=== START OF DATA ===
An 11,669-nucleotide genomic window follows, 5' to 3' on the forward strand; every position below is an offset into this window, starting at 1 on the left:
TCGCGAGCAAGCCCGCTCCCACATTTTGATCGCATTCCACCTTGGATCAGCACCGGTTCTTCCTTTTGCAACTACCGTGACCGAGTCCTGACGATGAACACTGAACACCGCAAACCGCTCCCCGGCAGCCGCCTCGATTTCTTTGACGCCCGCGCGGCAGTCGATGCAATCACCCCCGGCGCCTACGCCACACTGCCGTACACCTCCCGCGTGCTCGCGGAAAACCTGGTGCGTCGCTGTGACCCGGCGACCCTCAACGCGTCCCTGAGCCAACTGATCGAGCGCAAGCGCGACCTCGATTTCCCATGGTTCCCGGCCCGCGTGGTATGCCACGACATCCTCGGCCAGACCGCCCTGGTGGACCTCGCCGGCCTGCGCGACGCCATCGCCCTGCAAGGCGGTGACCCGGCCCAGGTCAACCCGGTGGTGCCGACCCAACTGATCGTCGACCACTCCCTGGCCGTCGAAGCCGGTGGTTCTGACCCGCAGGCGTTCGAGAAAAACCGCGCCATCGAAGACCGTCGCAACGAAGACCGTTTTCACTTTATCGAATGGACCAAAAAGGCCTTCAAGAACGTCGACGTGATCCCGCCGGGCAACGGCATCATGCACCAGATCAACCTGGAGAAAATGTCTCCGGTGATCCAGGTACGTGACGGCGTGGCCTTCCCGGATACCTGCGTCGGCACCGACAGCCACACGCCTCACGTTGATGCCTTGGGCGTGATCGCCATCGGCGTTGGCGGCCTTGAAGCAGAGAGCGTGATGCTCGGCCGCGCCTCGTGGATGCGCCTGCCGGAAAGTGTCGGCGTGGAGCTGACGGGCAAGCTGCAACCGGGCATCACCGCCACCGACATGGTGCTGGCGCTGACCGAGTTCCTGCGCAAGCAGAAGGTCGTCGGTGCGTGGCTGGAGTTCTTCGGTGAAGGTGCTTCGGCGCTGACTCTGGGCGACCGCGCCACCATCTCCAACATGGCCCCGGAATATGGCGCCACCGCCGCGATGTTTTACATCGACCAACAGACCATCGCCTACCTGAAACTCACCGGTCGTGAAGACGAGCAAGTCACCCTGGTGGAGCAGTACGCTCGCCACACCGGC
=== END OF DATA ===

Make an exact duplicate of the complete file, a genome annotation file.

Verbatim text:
An 11,669-nucleotide genomic window follows, 5' to 3' on the forward strand; every position below is an offset into this window, starting at 1 on the left:
TCGCGAGCAAGCCCGCTCCCACATTTTGATCGCATTCCACCTTGGATCAGCACCGGTTCTTCCTTTTGCAACTACCGTGACCGAGTCCTGACGATGAACACTGAACACCGCAAACCGCTCCCCGGCAGCCGCCTCGATTTCTTTGACGCCCGCGCGGCAGTCGATGCAATCACCCCCGGCGCCTACGCCACACTGCCGTACACCTCCCGCGTGCTCGCGGAAAACCTGGTGCGTCGCTGTGACCCGGCGACCCTCAACGCGTCCCTGAGCCAACTGATCGAGCGCAAGCGCGACCTCGATTTCCCATGGTTCCCGGCCCGCGTGGTATGCCACGACATCCTCGGCCAGACCGCCCTGGTGGACCTCGCCGGCCTGCGCGACGCCATCGCCCTGCAAGGCGGTGACCCGGCCCAGGTCAACCCGGTGGTGCCGACCCAACTGATCGTCGACCACTCCCTGGCCGTCGAAGCCGGTGGTTCTGACCCGCAGGCGTTCGAGAAAAACCGCGCCATCGAAGACCGTCGCAACGAAGACCGTTTTCACTTTATCGAATGGACCAAAAAGGCCTTCAAGAACGTCGACGTGATCCCGCCGGGCAACGGCATCATGCACCAGATCAACCTGGAGAAAATGTCTCCGGTGATCCAGGTACGTGACGGCGTGGCCTTCCCGGATACCTGCGTCGGCACCGACAGCCACACGCCTCACGTTGATGCCTTGGGCGTGATCGCCATCGGCGTTGGCGGCCTTGAAGCAGAGAGCGTGATGCTCGGCCGCGCCTCGTGGATGCGCCTGCCGGAAAGTGTCGGCGTGGAGCTGACGGGCAAGCTGCAACCGGGCATCACCGCCACCGACATGGTGCTGGCGCTGACCGAGTTCCTGCGCAAGCAGAAGGTCGTCGGTGCGTGGCTGGAGTTCTTCGGTGAAGGTGCTTCGGCGCTGACTCTGGGCGACCGCGCCACCATCTCCAACATGGCCCCGGAATATGGCGCCACCGCCGCGATGTTTTACATCGACCAACAGACCATCGCCTACCTGAAACTCACCGGTCGTGAAGACGAGCAAGTCACCCTGGTGGAGCAGTACGCTCGCCACACCGGC